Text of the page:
• Bushbreaks: By far the best website I've found for finding and booking game lodges in Southern Africa; organized very well, has great overviews of the different game reserves, and offers friendly service and good discounts to boot.
  • Kalahari.net: Online shopping, not as comprehensive but the closest you'll find to the equivalent of Amazon.com.
  • Movies4Africa: Online movie rental, the equivalent of Netflix. (Note: As of November 2010, this service was discontinued. But there are numerous corner video stores to choose from.)

I hope you'll find these links useful. If you live in South Africa and have anything to add, please let me know!

July 15, 2010

Dustbin Saga - Still Going Strong!

Do you remember my dustbin saga? I won't blame you if you don't, as it's been a long time, and I myself had quite forgotten about it. To refresh your memory, the last I wrote was that finally, lo and behold, we got our new dustbin, after which the municipal workers promptly went on strike, improving our situation somewhat from smelly bags collecting in our garage to a smelly bin overflowing outside of our garage. But the strike, too, passed, and we've lived happily ever after.

Until today, when I was getting my hair cut - for the first time since moving here! - and received a call on my mobile phone from the security gate: "I've got a man delivering a new dustbin for you, can I let him in?"

"Huh?" was my initial reaction, trying to piece things together while the hairdryer was blowing into my ear. But then it became quite clear to me: What so miraculously had appeared on our driveway, right within the promised 7-day time frame (that should have made me suspicious right there!), was not the promised PIKI TUP delivery, but rather our own, presumed stolen, trash can, returned from the neighbor whose maid must have accidentally taken it to their house and kept it for several weeks - despite us asking around on both sides - and didn't bother telling us about it.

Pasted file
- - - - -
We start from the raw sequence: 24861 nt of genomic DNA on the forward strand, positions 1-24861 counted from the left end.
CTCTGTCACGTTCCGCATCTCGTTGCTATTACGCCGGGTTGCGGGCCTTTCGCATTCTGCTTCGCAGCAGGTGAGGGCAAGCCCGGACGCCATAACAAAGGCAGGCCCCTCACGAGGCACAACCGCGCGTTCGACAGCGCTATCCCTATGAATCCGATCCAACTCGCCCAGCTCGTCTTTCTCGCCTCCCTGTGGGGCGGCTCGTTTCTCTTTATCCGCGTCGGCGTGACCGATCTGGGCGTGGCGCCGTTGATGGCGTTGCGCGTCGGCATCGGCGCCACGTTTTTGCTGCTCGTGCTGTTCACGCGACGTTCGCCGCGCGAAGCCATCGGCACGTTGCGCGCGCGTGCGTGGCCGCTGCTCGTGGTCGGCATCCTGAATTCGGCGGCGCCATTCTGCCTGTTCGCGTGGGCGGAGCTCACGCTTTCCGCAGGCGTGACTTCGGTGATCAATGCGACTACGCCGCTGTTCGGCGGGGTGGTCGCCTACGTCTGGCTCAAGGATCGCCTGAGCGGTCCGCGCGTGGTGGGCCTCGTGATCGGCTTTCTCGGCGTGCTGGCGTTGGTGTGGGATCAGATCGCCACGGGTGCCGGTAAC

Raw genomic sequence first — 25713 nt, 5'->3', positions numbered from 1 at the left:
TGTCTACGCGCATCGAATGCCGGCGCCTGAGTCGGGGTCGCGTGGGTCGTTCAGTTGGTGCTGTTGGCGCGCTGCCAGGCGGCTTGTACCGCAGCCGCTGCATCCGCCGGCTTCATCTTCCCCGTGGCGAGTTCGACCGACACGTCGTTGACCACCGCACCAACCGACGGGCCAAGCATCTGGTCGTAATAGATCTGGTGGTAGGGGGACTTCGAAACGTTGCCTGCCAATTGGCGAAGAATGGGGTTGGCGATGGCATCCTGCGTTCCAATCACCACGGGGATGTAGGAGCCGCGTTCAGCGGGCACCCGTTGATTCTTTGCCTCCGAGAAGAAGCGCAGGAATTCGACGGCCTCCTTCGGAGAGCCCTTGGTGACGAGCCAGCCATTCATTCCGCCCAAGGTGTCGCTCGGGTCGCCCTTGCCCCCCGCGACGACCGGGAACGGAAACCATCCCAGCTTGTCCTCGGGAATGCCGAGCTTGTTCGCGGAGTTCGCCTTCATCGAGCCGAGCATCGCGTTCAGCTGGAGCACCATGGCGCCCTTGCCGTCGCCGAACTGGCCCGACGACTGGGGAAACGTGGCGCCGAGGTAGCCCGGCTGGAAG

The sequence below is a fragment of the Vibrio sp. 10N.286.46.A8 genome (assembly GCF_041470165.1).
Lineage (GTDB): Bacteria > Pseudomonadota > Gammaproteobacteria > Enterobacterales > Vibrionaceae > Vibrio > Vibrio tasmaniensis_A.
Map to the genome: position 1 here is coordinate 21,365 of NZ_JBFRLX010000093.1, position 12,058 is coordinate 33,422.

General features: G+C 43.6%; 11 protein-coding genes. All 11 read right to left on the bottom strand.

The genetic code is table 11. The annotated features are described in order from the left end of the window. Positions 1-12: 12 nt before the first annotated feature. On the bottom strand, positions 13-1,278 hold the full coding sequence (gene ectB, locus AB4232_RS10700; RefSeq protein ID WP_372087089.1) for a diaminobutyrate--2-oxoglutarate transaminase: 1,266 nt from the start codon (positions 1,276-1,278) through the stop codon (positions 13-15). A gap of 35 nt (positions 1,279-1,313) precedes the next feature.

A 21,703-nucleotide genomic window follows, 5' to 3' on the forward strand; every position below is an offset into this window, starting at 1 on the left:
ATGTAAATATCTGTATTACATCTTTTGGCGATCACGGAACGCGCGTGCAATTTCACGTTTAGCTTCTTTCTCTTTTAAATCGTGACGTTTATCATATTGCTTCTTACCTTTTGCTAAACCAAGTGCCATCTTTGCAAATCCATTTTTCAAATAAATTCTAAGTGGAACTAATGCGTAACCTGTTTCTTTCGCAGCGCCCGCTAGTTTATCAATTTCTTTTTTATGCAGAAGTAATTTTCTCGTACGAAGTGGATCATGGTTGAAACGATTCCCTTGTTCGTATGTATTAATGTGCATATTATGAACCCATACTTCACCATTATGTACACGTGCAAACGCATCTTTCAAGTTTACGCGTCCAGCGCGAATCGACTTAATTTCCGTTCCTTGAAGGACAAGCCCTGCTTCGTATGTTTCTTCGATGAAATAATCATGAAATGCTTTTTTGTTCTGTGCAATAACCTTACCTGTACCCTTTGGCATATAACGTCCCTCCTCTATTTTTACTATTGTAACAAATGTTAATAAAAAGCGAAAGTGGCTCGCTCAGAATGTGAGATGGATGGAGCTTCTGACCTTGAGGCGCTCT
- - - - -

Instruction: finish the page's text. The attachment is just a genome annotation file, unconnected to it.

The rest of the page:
Just so you know, I checked the records, and my request to the City of Joburg is dated March 30. Today is July 15. It took them precisely three and a half months to deliver our new trash can. Just a wee bit longer than the promised 7 days!

So now we have two dustbins, at a time when we have no more moving boxes and a weekly recycling service. Maybe we should keep the extra one in reserve? But I think I'm rather inclined to give it to our maid  who was very impressed I got the new dustbin so quickly, while she has been waiting for her promised delivery for 3 years.

Searching for Applesauce in Johannesburg

I’d like to shed a few more thoughts on local food, or, rather, the process of acquiring it. It’s the weirdest things I have trouble finding here in South Africa. I wouldn’t have been offended if there was no Nutella, or lemongrass, or Tahini, or any kind of ethnic food. Yet those things are surprisingly easy to find in most supermarkets, while other items I consider staples have been on my iPhone Grocery IQ app for months, without any luck.